The proliferation of regional trading arrangements in East Asia offers challenges and opportunities for several countries in the region, including Taiwan.
Because of different levels of development, asymmetrical GDP size and divergent economic structures in East Asia, the emergence of trading blocs — be they ASEAN plus China or ASEAN plus China, Japan and South Korea — would generate a domino effect in favor of the largest countries.
As Nobel laureate Paul Krugman predicted, a free-trade area between large and small economies results in all factors of production, except land, transferring to the larger country, and thus the “hub and spoke” scenario.
Richard Baldwin has argued that a bicycle model of East Asian integration “with two natural hubs and many overlapping spokes” will emerge in the region. Essentially, there would be a Japan-centric versus China-centric hub, surrounded by many spokes across the region.
One can locate the divergence between the hubs: The Japan-centric hub would be driven by market forces through trade, investment and technology flow, whereas the China-centric hub would be largely motivated by foreign policy. Also, the Japan-centric hub is dominated by the nation’s industrial democracy — a leader of East Asian industrialization and well endowed with “oceanic civilization.”
On the other hand, China has been and still is an authoritarian regime, and is traditionally tied with “continental civilization.” The China-centric hub is, in addition to its political leverage over Hong Kong and Macau, manipulated by Beijing’s “good neighborhood” policy relating to Southeast Asian countries, as well as its overtures toward Taiwan.
From a global perspective, the China-centric hub would be technologically inferior to the Japan-centric hub. Unlike Japanese investments overseas, China’s outward foreign direct investment aims to exploit natural resources and obtain strategic supplies with little or no possibility of technology transfer to host countries. Moreover, China remains an emerging market economy at an earlier stage of development and industrialization relative to Japan.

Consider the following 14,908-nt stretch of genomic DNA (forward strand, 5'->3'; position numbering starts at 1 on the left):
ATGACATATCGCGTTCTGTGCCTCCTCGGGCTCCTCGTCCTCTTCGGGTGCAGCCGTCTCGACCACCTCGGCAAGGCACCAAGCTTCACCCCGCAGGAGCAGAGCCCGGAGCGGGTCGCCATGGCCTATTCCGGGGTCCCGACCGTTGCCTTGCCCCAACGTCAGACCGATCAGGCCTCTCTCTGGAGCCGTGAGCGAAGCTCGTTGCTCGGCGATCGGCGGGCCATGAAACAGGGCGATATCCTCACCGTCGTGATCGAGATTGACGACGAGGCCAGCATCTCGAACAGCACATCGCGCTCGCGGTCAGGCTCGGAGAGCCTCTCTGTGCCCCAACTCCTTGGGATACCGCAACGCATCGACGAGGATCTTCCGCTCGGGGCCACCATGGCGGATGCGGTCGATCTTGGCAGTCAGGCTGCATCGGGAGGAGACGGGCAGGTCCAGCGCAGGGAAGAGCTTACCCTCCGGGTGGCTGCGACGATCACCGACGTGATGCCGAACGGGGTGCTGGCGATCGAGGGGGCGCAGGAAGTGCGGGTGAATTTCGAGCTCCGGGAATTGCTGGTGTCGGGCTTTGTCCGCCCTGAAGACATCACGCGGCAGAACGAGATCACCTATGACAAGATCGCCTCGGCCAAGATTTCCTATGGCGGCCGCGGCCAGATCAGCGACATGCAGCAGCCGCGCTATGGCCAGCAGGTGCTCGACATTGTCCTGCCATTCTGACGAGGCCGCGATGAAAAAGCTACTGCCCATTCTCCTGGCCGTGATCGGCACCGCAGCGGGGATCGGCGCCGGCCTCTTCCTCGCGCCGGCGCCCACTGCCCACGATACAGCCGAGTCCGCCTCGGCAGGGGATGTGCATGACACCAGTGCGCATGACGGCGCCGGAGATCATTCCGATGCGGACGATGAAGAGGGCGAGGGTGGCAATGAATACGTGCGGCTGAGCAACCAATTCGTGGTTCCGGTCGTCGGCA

What are the options for Taiwan? Since the Dutch arrived in the 17th century, Taiwan has belonged to an oceanic civilization. In its postwar development, Taiwan has been following the Japanese trajectory since its economy took off in the 1960s. By the measures of economic development and degree of industrialization, Taiwan is more similar to Japan than to China.
Therefore, if Taiwan signs an economic cooperation framework agreement (ECFA) with China without also signing individual free-trade agreements with the US, Japan and other ASEAN countries, then it will become one of the many spokes (or peripheries) of the China-centric hub. By integrating itself with a Greater China Economic Zone, Taiwan would become vulnerable to a clash between the oceanic and continental cavitations, as Samuel Huntington’s thesis dictates.
As long as unification is Beijing’s goal, economics cannot be separated from politics. Once Taiwan signs an ECFA with China, it will become part of Greater China economically — and eventually join China’s orbit politically.
Those who proclaim that trade pacts do not affect sovereignty are either naive or putting their heads in the sand. While Hong Kong has had no choice but to sign its trade pact with China, Taiwan still has autonomy — and vital alternatives in the process of globalization.